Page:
Posted by Darrell Nicholson at 04:46PM - Comments: (0)
Cobra has been coming out with some interesting radio products at fairly affordable prices. We’ve tested several of their products in recent years, and although they didn’t always come out on top, they’ve been very competitively priced. Their $100 submersible HH325, Practical Sailor’s top pick in our test of budget-priced submersible VHFs and fixed mount radios, has held up well in long-term testing. Another Cobra handheld, priced at about $150, compared closely with the higher-end portable VHFs.
The new waterproof MR HH475 FLT adds a new feature that allows you to connect to your cell phone via Bluetooth. I’m always a little wary when makers start adding on “convenience” features to what is essentially an important safety item, and this product is no exception. From a functional standpoint, the concept of channeling my cell phone into a waterproof handheld VHF is appealing. I can now put my cell phone down below where it won’t get destroyed, which is nice. However, a few limitations need to be pointed out.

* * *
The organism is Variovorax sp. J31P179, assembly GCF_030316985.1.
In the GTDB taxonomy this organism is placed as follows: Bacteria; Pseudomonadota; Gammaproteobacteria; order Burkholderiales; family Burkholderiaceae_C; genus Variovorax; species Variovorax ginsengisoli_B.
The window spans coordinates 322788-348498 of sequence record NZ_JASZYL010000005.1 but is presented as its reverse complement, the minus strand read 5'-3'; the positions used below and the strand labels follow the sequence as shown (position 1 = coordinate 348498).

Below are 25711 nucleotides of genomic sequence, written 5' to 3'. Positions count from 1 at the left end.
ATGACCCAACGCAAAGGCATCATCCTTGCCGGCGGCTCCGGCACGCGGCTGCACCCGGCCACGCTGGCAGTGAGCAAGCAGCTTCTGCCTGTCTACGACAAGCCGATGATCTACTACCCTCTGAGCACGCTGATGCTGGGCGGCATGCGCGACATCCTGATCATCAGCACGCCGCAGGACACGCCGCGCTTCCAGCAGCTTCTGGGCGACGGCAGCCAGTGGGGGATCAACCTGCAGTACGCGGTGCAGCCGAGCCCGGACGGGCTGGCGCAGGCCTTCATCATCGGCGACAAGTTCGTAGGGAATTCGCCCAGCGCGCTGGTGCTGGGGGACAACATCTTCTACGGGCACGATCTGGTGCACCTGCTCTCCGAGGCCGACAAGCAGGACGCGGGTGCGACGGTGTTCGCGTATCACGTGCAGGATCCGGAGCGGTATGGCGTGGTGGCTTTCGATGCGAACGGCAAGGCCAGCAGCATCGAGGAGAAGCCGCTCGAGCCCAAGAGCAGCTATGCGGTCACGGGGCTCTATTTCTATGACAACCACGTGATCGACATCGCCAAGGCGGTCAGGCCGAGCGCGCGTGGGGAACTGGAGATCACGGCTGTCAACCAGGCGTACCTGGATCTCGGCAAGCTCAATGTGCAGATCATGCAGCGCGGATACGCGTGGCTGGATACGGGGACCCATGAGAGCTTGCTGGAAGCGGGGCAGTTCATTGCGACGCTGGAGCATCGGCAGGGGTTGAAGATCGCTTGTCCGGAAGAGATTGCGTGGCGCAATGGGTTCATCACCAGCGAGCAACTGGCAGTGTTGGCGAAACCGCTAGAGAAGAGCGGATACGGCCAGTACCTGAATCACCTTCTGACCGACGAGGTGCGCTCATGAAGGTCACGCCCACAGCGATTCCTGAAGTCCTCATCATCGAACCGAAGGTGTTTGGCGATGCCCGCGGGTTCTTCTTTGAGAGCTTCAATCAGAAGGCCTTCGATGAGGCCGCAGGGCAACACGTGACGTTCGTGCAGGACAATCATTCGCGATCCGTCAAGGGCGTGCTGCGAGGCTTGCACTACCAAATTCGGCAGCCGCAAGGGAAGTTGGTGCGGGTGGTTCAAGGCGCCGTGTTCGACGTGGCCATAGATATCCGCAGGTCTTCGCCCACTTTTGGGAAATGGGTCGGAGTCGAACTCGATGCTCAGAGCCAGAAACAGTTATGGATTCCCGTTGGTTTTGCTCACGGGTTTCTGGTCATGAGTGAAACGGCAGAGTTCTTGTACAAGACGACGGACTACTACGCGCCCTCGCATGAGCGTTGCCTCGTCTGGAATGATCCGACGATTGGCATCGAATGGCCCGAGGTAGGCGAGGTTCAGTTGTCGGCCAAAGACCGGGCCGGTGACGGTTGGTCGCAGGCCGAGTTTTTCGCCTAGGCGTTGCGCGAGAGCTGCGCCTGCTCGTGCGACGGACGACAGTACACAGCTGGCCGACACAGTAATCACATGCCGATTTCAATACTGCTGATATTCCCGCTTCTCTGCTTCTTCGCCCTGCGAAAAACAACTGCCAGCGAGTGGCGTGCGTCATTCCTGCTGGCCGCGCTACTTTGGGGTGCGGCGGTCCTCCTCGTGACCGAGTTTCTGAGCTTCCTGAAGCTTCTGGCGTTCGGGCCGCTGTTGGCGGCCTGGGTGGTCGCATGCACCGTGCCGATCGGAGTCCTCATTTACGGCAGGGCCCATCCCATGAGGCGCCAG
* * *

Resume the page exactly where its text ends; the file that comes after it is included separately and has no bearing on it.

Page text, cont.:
Note that connecting Cobra’s new handheld, the MR HH475 FLT BT, via Bluetooth to your cell phone does not give the handheld full cell phone functionality. (A fixed unit, the Cobra MR300 BT does this). Also, when using the Cobra HH475, you can’t just punch in any number, but you can redial the last number called. At this price range, about $180, that’s a nice add-on. I’d probably punch in the number for the point of contact listed on my float plan before setting out.
A key issue that needs to be worked out, however, is that the radio does not allow a distress call to break through while you are connected via Bluetooth to your cell phone. Typically, this would not be an issue, since a handheld usually supplements a fixed VHF, which would still be monitoring Channel 16 traffic. The HH475 does allow weather safety alerts to break through a cell phone call.
Hopefully, Cobra will make this distress calling limitation clearer in their marketing materials. Look for an upcoming test of this product by subscribing to Practical Sailor magazine.